To increase transparency, PeerJ operates a system of 'optional signed reviews and history'. This takes two forms: (1) peer reviewers are encouraged, but not required, to provide their names (if they do so, then their profile page records the articles they have reviewed), and (2) authors are given the option of reproducing their entire peer review history alongside their published article (in which case the complete peer review process is provided, including revisions, rebuttal letters and editor decision letters).
Thank you for constructively addressing the reviewers concerns.
Please respond positively to the suggestions of the reviewers. I would suggest that further analysis is not necessary in response to reviewer two (although you may want to confirm this) but some discussion of the existence of additional AND alternative clusters and classifications is warranted. I would also ask that you amend the abstract to highlight both congruence with existing work and the value of the work for non-specialist audiences. This is articulated in the discussion but not the abstract.
The article is well written, the figures and tables are clear, although some of them should be slighly modified.
This research took advantage of exploratory surveys designed with a different purpose. In this sense, the authors made a great job at extracting valuable information that otherwise will be discarded. A potential source of bias that is not discussed or considered in the analyses is that the southern areas were sampled during spring, whereas the northern areas were sampled in winter. In this way, potential seasonal effects may apply in addition to the latitudinal and bathymetric effects discussed in the paper. I understand that this is a byproduct of using data coming from sampling designs that are originally aimed at a different question, as is usual among many research projects on cartilaginous fishes. This should not prevent to publish the results (which are valuable), but the authors should address this potential source of bias, at least, as a paragraph in the Discussion.
Most patterns shown in the paper are clear. However, I think that an alternative cut value at a higher similarity level may provide a more informative community structure pattern. At present, Assemblage II includes 45 sites distributed along the whole study area. However, closer inspection of Fig. 5 reveals that this assemblage may be subdivided in clusters with a clear latitudinal signal. For example, at about 50% similarity, Assemblage II may be splitted in three clusters, one composed mostly of sites from areas 1, 2, 3 and 4, another cluster composed mostly of sites in areas 5 and 6 (plus just two from area 4 and one from area 3), and a third cluster composed of sites from areas 7 and 8. The remaining assemblages are mostly unchanged except for assemblages I and III, which are further subdivided into 3 and 2 clusters, respectively. This scheme may be of better resolution than the used presently. It is important that the meaning of the codes of each sample in the cluster of Fig. 5 (and 6) be explicitly explained in the figure legend (i.e. Does the first number refer to each area? What does the letter mean? And the final number?).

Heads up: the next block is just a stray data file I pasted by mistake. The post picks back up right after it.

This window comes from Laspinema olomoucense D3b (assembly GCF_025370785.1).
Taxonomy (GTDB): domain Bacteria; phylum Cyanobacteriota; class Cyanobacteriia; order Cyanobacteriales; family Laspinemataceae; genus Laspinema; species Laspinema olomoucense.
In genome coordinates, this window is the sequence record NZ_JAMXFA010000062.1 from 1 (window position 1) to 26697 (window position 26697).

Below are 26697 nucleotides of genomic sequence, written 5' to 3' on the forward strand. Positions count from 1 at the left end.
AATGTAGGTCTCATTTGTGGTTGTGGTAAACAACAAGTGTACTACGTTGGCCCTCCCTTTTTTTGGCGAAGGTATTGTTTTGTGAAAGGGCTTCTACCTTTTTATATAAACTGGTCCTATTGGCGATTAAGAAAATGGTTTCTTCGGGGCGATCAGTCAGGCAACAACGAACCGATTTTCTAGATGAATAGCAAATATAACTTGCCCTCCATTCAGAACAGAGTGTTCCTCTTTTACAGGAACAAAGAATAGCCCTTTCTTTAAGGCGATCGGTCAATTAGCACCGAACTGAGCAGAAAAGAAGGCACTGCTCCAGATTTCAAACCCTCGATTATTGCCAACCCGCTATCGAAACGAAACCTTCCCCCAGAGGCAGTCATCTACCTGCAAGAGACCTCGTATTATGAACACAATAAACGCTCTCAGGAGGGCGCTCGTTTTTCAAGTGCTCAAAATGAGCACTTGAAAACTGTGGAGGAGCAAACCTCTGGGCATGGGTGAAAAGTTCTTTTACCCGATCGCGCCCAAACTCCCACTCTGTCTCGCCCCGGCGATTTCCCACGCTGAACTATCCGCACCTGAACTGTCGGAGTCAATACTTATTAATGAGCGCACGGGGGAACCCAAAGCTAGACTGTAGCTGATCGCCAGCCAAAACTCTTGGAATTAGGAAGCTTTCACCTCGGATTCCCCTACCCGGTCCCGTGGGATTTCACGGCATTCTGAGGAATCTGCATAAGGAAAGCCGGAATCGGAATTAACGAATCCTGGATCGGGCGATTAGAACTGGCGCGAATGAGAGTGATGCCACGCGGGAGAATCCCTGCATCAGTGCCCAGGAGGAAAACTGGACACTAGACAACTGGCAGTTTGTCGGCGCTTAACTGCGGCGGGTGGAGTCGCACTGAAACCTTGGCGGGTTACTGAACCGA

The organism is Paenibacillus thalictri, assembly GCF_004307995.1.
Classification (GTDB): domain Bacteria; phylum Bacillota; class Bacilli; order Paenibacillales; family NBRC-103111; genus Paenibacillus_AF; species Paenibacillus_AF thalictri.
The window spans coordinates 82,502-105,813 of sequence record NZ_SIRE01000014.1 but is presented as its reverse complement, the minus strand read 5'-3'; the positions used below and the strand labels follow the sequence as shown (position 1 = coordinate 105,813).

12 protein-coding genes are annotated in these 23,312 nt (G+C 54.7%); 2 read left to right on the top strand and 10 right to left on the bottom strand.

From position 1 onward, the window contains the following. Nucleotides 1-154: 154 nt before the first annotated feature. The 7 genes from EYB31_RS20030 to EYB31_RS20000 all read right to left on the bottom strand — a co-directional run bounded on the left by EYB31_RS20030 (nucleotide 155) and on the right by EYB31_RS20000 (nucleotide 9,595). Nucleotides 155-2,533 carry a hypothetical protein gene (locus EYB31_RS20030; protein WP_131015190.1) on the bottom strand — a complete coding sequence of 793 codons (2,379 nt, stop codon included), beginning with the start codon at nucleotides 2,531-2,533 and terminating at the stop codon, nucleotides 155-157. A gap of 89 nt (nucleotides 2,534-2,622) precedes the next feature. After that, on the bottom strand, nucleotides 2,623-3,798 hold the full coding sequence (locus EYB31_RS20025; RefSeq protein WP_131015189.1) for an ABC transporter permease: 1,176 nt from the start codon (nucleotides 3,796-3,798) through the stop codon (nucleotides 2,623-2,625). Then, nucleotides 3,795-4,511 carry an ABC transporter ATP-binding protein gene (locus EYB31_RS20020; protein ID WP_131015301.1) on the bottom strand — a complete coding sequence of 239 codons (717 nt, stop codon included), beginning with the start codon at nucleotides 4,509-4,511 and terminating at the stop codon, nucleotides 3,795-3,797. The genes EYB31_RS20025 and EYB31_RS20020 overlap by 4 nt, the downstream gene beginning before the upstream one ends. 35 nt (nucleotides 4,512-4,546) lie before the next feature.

Line 57: A verb (e.g. give, offer) is lacking in this sentence between “studies” and “a”: “While fishery-dependent studies a description of diversity...”.
Line 72: What does PAM mean?
Line 77: Please delete “average”; a range is given rather than an average.
Lines 83-85: The maximum depth of tows is given as 499 m, however in Fig. 1, several tows appear beyond the 500 m isobath. In a region with such a steep slope as Chile, this may be well deeper than 500 m. Please check.
Line 102: Please define Frequency of occurrence.
Line 126: “sadowskii” instead of “sadowsky”. Although Torpedo tremens is usually referred to as a ray, Rajella sadowskii belongs in the family Rajidae, so the term skate is commonly applied to it. This would make unnecesary the inclusion of R. sadowskii in this sentence.
Line 129: Delete “with”.
Table 2: This is actually two tables combined into one. I would recommend to split this table into two ones.